W3C home > Mailing lists > Public > public-lld@w3.org > August 2010

Re: Open Library and RDF

From: Thomas Baker <tbaker@tbaker.de>
Date: Sun, 15 Aug 2010 22:21:32 -0400
To: Karen Coyle <kcoyle@kcoyle.net>
Cc: "gordon@gordondunsire.com" <gordon@gordondunsire.com>, "Young,Jeff (OR)" <jyoung@oclc.org>, public-lld@w3.org
Message-ID: <20100816022132.GA4552@octavius>
On Sun, Aug 15, 2010 at 05:10:29PM -0700, Karen Coyle wrote:
>               The maximal ontological commitment definitely furthers  
> the sharing, and may be essential for it. In fact, libraries today are  
> organized in highly complex networks of data sharing that they depend  
> on for their survival in this difficult economic climate. Although it  
> is a bit of an exaggeration, I often say that libraries have achieved  
> an amazing efficiency -- that a book is published, then cataloged and  
> the data keyed once (usually by the relevant national library), and  
> every other library downloads that data into their catalog. There is  
> much more metadata re-use than metadata creation.

(I sometimes wonder if it is still optimally efficient, in
2010, to create lots of redundant copies of catalog records
in lots of local databases instead of just linking to a
central record, but that would be a different discussion...)

> I think we must start with that as our reality, and look at ways to  
> integrate library metadata into a wider universe without losing the  
> underlying precision of that data as it exists in library systems.  

Agreed. I'm not questioning the need for precise metadata.
My point is that precision can be attained in different ways.
One way is by defining a strongly specified ontology that
enforces the logical consistency of data.  It will enforce
that not just for data producers but also for data consumers.

Another way is by strongly controlling the consistency of
data when it is created -- e.g., with application profiles,
using criteria that can form the basis of syntactic validation,
quality control, and consistency checks (and of course with
training of the catalogers in the proper application of the
conceptual system).  However, for the data to be good and
consistent, it does not follow that the underlying vocabularies
themselves must necessarily carry heavy ontological baggage.

> A second goal is to increase the interaction of library data with  
> other resources on the Web. This is one of the reasons why the  
> Metadata Registry created a hierarchy of properties, the highest level  
> of which are not bound by the FRBR entities. This allows data to be  
> exchanged without regard to strict FRBR definitions. The resulting  
> metadata, however, will still be more detailed than is desired (or  
> even understood) by non-library communities. Therefore I think we need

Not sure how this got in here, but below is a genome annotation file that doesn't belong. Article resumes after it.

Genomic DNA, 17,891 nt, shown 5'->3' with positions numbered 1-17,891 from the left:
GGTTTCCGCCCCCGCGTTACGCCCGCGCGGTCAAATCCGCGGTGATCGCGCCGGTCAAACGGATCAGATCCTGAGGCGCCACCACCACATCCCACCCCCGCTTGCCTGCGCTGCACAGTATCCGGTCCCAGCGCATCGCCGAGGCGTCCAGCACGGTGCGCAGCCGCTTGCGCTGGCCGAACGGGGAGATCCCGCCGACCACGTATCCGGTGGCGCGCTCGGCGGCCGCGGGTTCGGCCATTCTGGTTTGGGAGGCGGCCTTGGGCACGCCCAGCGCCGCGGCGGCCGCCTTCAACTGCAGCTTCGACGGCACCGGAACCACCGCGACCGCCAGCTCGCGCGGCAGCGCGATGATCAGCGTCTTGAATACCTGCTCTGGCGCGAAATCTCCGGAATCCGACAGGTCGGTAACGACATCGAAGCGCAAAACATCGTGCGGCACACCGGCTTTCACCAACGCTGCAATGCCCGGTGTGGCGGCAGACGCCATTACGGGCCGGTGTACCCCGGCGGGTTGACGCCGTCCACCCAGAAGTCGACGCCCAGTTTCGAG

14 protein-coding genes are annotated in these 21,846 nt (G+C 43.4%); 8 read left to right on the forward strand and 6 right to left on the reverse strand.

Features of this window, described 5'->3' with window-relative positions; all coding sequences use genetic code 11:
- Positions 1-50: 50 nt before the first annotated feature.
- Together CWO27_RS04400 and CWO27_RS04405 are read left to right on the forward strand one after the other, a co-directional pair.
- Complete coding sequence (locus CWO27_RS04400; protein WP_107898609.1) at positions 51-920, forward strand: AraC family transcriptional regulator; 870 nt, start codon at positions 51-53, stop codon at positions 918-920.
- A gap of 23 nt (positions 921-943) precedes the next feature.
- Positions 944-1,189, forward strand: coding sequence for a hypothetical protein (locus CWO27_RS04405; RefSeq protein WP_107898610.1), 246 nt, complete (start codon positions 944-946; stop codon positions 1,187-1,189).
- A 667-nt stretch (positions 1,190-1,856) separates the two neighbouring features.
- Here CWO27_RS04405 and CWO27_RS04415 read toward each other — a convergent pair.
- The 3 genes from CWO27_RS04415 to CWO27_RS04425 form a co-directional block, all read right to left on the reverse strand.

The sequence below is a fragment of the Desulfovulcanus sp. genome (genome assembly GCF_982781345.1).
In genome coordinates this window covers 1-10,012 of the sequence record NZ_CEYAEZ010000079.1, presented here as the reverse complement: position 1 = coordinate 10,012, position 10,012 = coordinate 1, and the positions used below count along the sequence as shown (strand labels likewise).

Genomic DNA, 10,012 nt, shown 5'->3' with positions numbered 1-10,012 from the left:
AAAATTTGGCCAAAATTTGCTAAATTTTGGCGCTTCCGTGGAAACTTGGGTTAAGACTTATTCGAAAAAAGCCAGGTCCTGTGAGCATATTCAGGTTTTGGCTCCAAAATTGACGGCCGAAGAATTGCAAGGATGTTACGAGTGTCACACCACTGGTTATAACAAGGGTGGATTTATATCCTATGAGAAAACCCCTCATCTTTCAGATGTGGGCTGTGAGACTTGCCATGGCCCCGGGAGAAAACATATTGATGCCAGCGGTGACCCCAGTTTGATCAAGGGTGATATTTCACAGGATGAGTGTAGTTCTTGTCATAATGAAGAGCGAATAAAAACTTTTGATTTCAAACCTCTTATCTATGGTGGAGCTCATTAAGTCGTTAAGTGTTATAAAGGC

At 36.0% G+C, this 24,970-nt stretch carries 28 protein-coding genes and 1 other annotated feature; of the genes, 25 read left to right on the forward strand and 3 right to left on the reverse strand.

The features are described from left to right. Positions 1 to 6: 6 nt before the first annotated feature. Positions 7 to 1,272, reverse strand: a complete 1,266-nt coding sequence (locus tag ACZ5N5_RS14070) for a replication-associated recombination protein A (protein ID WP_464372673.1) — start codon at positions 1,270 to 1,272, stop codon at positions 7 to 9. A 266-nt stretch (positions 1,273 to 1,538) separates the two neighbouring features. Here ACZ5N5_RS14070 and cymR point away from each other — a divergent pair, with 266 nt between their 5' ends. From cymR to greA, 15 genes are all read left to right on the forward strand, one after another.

> to work on defining classes and properties that can be used to  
> integrate library data to non-library, non-specialist resources and  
> services. FRBR and RDA jump right into the level of detail that the  
> library community relates to without looking at how those details  
> might fit into a larger picture. We need to work on developing that  
> picture.

I agree that this is the challenge, and a layered approach
sounds reasonable.  Is this the approach currently being followed
by the FR and RDA committees?

> What this all comes down to is that if we take the view that library  
> metadata must embrace different principles than it does today in order  
> for libraries to interact on the Web, then we've got a non-starter.  
> Library data is precise, meets particular needs, is principles based,  
> and is anything but arbitrary. 

As I see it, record sharing in the library world has been
based on the sort of validation that one might express in
an application profile, and the consistency of intellectual
approach embodied in those records has been ensured by
the training of experts in the proper application of
internationally recognized standards.  I do not see this
changing.

My point is that it is not necessarily strongly specified
ontologies that will buy that precision, whereas strongly
specified ontologies _will_ impose their ontological baggage
on any downstream consumers of that data.  Where should
the precision get defined and enforced -- in the process
of creating and validating data, or does it get hard-wired
into the underlying vocabularies themselves?  Designing an
RDF vocabulary need not be like designing an XML schema --
the RDF approach offers different ways to separate underlying
semantics from specific constraints.

My question is whether the FR and RDA process is considering
that some of the desired precision might be defined not in
the underlying vocabularies, but in application profiles that
use those vocabularies.  An approach which pushes some of the
precision into application profiles could provide flexibility
without sacrificing rigor.  Are application profiles (possibly
under a different name) an important part of the discussion?

Tom

-- 
Thomas Baker <tbaker@tbaker.de>
Received on Monday, 16 August 2010 02:22:12 UTC

This archive was generated by hypermail 2.3.1 : Tuesday, 6 January 2015 20:27:37 UTC